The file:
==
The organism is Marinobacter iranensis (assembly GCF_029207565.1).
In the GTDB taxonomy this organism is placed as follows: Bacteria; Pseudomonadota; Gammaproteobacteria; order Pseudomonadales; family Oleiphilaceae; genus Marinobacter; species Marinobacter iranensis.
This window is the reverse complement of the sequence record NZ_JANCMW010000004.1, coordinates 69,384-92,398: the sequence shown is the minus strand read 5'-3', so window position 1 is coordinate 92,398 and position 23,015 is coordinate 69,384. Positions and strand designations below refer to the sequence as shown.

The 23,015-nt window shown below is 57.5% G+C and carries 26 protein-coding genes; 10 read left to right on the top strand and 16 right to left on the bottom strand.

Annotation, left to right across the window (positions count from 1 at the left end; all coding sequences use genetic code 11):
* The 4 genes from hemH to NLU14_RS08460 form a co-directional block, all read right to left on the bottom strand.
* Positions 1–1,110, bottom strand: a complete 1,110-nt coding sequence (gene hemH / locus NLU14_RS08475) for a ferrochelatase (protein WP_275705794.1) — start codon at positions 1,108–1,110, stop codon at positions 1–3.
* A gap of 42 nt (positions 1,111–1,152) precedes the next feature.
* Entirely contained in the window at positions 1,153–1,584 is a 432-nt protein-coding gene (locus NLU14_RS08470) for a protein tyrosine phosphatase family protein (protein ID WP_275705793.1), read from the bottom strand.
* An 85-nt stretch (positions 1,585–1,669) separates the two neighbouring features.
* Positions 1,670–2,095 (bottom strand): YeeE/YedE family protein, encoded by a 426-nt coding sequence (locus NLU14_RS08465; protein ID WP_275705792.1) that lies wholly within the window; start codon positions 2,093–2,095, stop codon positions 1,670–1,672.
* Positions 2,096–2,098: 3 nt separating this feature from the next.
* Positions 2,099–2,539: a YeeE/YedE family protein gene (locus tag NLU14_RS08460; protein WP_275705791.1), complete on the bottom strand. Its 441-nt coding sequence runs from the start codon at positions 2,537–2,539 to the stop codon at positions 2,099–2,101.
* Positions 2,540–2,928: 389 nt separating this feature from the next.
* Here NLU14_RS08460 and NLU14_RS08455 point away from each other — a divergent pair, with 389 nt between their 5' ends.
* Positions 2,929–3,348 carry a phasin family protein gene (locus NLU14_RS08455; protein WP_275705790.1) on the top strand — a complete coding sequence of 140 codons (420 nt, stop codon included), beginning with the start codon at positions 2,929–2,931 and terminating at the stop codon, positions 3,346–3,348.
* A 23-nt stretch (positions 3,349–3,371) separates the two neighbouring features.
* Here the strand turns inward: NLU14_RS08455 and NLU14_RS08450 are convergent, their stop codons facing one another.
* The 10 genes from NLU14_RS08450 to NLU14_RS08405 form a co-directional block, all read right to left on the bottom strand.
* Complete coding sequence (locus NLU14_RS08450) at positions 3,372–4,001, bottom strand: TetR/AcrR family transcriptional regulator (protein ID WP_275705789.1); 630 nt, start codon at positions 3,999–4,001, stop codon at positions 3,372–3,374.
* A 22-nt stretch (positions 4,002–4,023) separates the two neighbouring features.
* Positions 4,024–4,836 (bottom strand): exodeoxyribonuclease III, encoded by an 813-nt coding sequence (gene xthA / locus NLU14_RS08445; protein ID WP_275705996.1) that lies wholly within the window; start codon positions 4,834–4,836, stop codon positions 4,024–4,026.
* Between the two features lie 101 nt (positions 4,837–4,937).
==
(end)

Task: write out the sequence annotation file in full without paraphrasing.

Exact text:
The organism is Marinobacter iranensis (assembly GCF_029207565.1).
In the GTDB taxonomy this organism is placed as follows: Bacteria; Pseudomonadota; Gammaproteobacteria; order Pseudomonadales; family Oleiphilaceae; genus Marinobacter; species Marinobacter iranensis.
This window is the reverse complement of the sequence record NZ_JANCMW010000004.1, coordinates 69,384-92,398: the sequence shown is the minus strand read 5'-3', so window position 1 is coordinate 92,398 and position 23,015 is coordinate 69,384. Positions and strand designations below refer to the sequence as shown.

The 23,015-nt window shown below is 57.5% G+C and carries 26 protein-coding genes; 10 read left to right on the top strand and 16 right to left on the bottom strand.

Annotation, left to right across the window (positions count from 1 at the left end; all coding sequences use genetic code 11):
* The 4 genes from hemH to NLU14_RS08460 form a co-directional block, all read right to left on the bottom strand.
* Positions 1–1,110, bottom strand: a complete 1,110-nt coding sequence (gene hemH / locus NLU14_RS08475) for a ferrochelatase (protein WP_275705794.1) — start codon at positions 1,108–1,110, stop codon at positions 1–3.
* A gap of 42 nt (positions 1,111–1,152) precedes the next feature.
* Entirely contained in the window at positions 1,153–1,584 is a 432-nt protein-coding gene (locus NLU14_RS08470) for a protein tyrosine phosphatase family protein (protein ID WP_275705793.1), read from the bottom strand.
* An 85-nt stretch (positions 1,585–1,669) separates the two neighbouring features.
* Positions 1,670–2,095 (bottom strand): YeeE/YedE family protein, encoded by a 426-nt coding sequence (locus NLU14_RS08465; protein ID WP_275705792.1) that lies wholly within the window; start codon positions 2,093–2,095, stop codon positions 1,670–1,672.
* Positions 2,096–2,098: 3 nt separating this feature from the next.
* Positions 2,099–2,539: a YeeE/YedE family protein gene (locus tag NLU14_RS08460; protein WP_275705791.1), complete on the bottom strand. Its 441-nt coding sequence runs from the start codon at positions 2,537–2,539 to the stop codon at positions 2,099–2,101.
* Positions 2,540–2,928: 389 nt separating this feature from the next.
* Here NLU14_RS08460 and NLU14_RS08455 point away from each other — a divergent pair, with 389 nt between their 5' ends.
* Positions 2,929–3,348 carry a phasin family protein gene (locus NLU14_RS08455; protein WP_275705790.1) on the top strand — a complete coding sequence of 140 codons (420 nt, stop codon included), beginning with the start codon at positions 2,929–2,931 and terminating at the stop codon, positions 3,346–3,348.
* A 23-nt stretch (positions 3,349–3,371) separates the two neighbouring features.
* Here the strand turns inward: NLU14_RS08455 and NLU14_RS08450 are convergent, their stop codons facing one another.
* The 10 genes from NLU14_RS08450 to NLU14_RS08405 form a co-directional block, all read right to left on the bottom strand.
* Complete coding sequence (locus NLU14_RS08450) at positions 3,372–4,001, bottom strand: TetR/AcrR family transcriptional regulator (protein ID WP_275705789.1); 630 nt, start codon at positions 3,999–4,001, stop codon at positions 3,372–3,374.
* A 22-nt stretch (positions 4,002–4,023) separates the two neighbouring features.
* Positions 4,024–4,836 (bottom strand): exodeoxyribonuclease III, encoded by an 813-nt coding sequence (gene xthA / locus NLU14_RS08445; protein ID WP_275705996.1) that lies wholly within the window; start codon positions 4,834–4,836, stop codon positions 4,024–4,026.
* Between the two features lie 101 nt (positions 4,837–4,937).